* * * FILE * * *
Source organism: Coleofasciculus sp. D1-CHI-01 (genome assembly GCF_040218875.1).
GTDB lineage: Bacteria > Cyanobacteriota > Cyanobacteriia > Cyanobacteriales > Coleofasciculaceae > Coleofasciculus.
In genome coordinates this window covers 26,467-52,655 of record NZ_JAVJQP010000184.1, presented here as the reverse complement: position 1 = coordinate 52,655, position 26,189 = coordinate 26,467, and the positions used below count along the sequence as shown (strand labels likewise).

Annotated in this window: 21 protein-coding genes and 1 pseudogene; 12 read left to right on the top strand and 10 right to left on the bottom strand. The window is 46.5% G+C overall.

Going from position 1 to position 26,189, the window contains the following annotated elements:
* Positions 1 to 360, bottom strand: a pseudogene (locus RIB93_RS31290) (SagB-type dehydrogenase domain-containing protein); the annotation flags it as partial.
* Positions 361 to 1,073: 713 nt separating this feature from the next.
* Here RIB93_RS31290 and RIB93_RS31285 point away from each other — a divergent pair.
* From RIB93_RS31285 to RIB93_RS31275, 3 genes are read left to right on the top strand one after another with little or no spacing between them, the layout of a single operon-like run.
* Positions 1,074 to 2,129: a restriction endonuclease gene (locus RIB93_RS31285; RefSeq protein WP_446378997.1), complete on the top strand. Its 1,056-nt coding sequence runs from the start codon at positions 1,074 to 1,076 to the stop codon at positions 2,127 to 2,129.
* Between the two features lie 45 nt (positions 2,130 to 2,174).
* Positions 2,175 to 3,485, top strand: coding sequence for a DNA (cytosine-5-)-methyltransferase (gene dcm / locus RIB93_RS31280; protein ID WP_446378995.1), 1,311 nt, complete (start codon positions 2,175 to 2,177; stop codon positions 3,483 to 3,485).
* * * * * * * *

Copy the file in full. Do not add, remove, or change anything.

Source organism: Coleofasciculus sp. D1-CHI-01 (genome assembly GCF_040218875.1).
GTDB lineage: Bacteria > Cyanobacteriota > Cyanobacteriia > Cyanobacteriales > Coleofasciculaceae > Coleofasciculus.
In genome coordinates this window covers 26,467-52,655 of record NZ_JAVJQP010000184.1, presented here as the reverse complement: position 1 = coordinate 52,655, position 26,189 = coordinate 26,467, and the positions used below count along the sequence as shown (strand labels likewise).

Annotated in this window: 21 protein-coding genes and 1 pseudogene; 12 read left to right on the top strand and 10 right to left on the bottom strand. The window is 46.5% G+C overall.

Going from position 1 to position 26,189, the window contains the following annotated elements:
* Positions 1 to 360, bottom strand: a pseudogene (locus RIB93_RS31290) (SagB-type dehydrogenase domain-containing protein); the annotation flags it as partial.
* Positions 361 to 1,073: 713 nt separating this feature from the next.
* Here RIB93_RS31290 and RIB93_RS31285 point away from each other — a divergent pair.
* From RIB93_RS31285 to RIB93_RS31275, 3 genes are read left to right on the top strand one after another with little or no spacing between them, the layout of a single operon-like run.
* Positions 1,074 to 2,129: a restriction endonuclease gene (locus RIB93_RS31285; RefSeq protein WP_446378997.1), complete on the top strand. Its 1,056-nt coding sequence runs from the start codon at positions 1,074 to 1,076 to the stop codon at positions 2,127 to 2,129.
* Between the two features lie 45 nt (positions 2,130 to 2,174).
* Positions 2,175 to 3,485, top strand: coding sequence for a DNA (cytosine-5-)-methyltransferase (gene dcm / locus RIB93_RS31280; protein ID WP_446378995.1), 1,311 nt, complete (start codon positions 2,175 to 2,177; stop codon positions 3,483 to 3,485).